In my last two posts I’ve covered the general spirituality and fiction books on my “must-read” list. These are titles that have shaped my faith in significant ways over the years, enough to end up on my required reading list for young Christians hoping to grow in their faith.
Today’s list is a little different. I won’t necessarily say these are books you HAVE to read, but they are books I think you SHOULD read. Why? Because they will make you uncomfortable.
Here’s the thing about our personal reading lists: the books we read tend to be books that we hope will inspire us, that we hope will teach us something, or that someone we trust has recommended to us. We read for fun, pleasure, or personal growth. We almost always read stuff that “fits” us. We rarely seek out authors or subjects that really make us think, or that might bring a little resistance to our beliefs.
I’ve found it’s a good spiritual practice to read books I suspect I won’t like — or, at least, books I’m pretty sure I’ll disagree with a lot. It keeps me sharp. The resistance is good for my intellectual and spiritual muscles. If you don’t apply resistance to your muscles from time to time, you end up with flab.
So if you’re up for it, here are a few books you might add to your resistance list.
A Generous Orthodoxy (Brian McLaren): Be careful reading this in public, because when it comes to McLaren, guilt-by-association reigns among many American Christians. But despite his reputation for being a theological gadfly, McLaren is also notorious for taking a thoughtful, gracious look at the places where our faith and practice has been corrupted by culture. You won’t always agree with him, but he asks questions that need to be considered.
Desiring God (John Piper): Over the last three decades, few books have impacted theology like John Piper’s classic about “christian hedonism” — that, as stated in the Westminster Catechism, God is most glorified in us when we are most satisfied in him. Piper’s theology is thoroughly Calvinist and his writing occasionally dense, but his passion for God is contagious. Not everyone agrees with his Reformed take on Christianity — he can be as polarizing on one end of the theological spectrum as Brian McLaren is on the opposite side — but Piper’s influence is substantial.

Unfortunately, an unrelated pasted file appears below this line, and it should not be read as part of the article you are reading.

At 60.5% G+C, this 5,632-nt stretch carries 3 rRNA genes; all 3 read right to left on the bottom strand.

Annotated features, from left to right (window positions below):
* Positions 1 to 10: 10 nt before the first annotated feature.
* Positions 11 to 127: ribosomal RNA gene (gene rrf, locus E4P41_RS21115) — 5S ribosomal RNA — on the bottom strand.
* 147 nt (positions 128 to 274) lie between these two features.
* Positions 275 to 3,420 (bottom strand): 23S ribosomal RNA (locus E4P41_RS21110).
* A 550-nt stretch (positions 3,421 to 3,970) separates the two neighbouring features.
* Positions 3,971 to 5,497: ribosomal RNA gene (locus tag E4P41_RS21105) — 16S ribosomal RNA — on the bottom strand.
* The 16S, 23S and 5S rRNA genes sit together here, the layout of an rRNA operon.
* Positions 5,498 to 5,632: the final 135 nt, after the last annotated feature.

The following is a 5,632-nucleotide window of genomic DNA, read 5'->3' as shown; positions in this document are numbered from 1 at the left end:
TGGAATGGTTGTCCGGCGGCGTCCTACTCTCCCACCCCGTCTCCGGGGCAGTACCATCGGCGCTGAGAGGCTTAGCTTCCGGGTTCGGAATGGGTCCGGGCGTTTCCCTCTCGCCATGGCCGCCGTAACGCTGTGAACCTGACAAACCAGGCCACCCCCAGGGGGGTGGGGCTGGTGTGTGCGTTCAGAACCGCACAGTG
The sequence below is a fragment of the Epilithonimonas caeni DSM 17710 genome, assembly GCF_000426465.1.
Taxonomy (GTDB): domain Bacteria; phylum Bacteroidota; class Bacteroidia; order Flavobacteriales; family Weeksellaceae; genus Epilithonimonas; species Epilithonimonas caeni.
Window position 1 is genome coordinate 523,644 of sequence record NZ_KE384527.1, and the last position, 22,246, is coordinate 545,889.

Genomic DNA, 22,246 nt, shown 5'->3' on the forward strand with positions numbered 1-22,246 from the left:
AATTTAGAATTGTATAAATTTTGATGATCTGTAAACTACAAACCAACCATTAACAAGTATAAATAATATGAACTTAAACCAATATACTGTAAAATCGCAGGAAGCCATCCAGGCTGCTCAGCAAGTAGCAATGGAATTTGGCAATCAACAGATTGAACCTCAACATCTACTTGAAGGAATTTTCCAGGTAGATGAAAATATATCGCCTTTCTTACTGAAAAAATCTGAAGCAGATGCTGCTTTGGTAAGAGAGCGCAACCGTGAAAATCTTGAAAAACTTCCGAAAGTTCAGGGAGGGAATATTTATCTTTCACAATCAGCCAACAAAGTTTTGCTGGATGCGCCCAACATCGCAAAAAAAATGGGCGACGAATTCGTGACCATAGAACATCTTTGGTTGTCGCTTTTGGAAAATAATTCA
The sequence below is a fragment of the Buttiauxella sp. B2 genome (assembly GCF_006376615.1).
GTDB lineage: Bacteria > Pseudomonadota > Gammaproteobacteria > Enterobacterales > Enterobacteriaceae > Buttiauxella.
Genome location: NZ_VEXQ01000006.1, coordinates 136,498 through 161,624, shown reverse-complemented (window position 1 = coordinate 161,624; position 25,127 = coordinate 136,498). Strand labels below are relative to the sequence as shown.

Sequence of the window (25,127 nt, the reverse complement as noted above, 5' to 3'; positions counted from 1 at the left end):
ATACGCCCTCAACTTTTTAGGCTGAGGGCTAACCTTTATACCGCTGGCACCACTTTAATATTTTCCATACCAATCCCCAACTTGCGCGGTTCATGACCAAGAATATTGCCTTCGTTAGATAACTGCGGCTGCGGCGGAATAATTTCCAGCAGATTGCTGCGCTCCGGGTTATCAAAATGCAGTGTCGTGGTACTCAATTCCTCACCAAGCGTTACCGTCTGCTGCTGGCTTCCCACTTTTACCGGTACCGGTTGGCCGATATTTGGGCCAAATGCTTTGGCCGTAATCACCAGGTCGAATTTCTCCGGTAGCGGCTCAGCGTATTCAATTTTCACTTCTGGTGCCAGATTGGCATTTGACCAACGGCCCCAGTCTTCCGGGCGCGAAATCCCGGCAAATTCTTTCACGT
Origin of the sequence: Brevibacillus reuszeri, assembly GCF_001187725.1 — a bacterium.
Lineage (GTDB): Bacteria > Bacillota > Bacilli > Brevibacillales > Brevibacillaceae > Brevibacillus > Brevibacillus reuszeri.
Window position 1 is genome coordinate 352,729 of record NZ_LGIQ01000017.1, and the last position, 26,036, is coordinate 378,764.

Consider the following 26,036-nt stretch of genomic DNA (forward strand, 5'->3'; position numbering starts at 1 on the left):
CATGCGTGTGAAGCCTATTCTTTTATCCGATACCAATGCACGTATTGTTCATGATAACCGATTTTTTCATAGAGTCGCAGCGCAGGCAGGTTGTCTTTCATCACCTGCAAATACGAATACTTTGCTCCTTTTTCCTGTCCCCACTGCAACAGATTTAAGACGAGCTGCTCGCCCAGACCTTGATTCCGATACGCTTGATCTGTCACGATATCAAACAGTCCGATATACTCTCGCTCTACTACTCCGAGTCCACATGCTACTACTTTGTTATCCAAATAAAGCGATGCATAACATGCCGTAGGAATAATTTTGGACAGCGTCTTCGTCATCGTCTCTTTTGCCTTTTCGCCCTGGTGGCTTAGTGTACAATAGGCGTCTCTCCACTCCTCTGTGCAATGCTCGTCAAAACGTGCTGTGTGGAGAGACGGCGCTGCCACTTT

The Irresistible Revolution (Shane Claiborne): Claiborne is a former high school prom king who now lives in a radical faith community as a “new monastic,” attempting to live a simpler, less worldly and more missional life — one more in tune with Christianity’s roots, and more in tune with the poor. Claiborne is funny, likable, and a great story-teller, but passionate about what he believes. He’s committed to nonviolence, ecology, and urban missions, and isn’t afraid to criticize the comfortable, suburban Church for its lack of passion about those things.
Love Wins (Rob Bell): There was a reason the blogosphere erupted over this book upon its release a few months ago — because it was designed to be provocative. In it, Rob Bell questions the typical evangelical beliefs about hell as a place of eternal, conscious, fiery torment. Using his typical breezy, too-cool-for-school writing style, he explores what the Bible really says about hell and how our beliefs about God’s love and God’s judgment often clash. Read it if you’ve ever been troubled by Christianity’s history of hellfire and brimstone. Read it if you’re uncomfortable with fear tactics in evangelism. Or just read it to see what all the fuss was about.
The Myth of a Christian Nation (Gregory Boyd): If “America” and “Christianity” might as well be synonyms to you — or if you prefer your politicians wrapped in Church talk — Boyd’s book will be tough to finish. He’s out to tear down the nationalistic idol of a “Christian nation,” arguing that our quest for political influence comes at the expense of the cross. Our faith, he writes, ought to define our politics, and not the other way around. We should seek sacrificial service rather than power and might. An excellent book examining the differences between the kingdom of the cross and kingdoms of this world.
Misquoting Jesus (Bart Ehrman): The Bible is a complex document with a messy history, yet most Christians tend to view it as if it just fell from Heaven one day, already printed on onionskin and bound in thick leather. A biblical scholar with an evangelical past, the now agnostic Ehrman is a teacher at heart who delivers accessible biblical education for those of us who haven’t been to seminary. But, of course, the point of this book is to show the places in the Bible where it seems much more human than divine. If you come from a biblical inerrancy background, this is a very hard book to read. It’s not for everyone, though Ehrman goes to great length to show how he believes faith is still possible despite a Bible full of contradictions and mistakes. While it’s divisive and potentially discouraging, it shakes us out of our blissful ignorance. Christians need to be aware how the scholarly community views the book at the center of our faith. Misquoting Jesus is a good place to start.
Those are my challenging reads for Christians. It certainly could be a lot longer, so don’t hesitate to add to it in the comments. What books have challenged your faith, theology, or Christianity? (And check out parts one and two of this series if you missed them.)
Originally posted on July 16, 2011.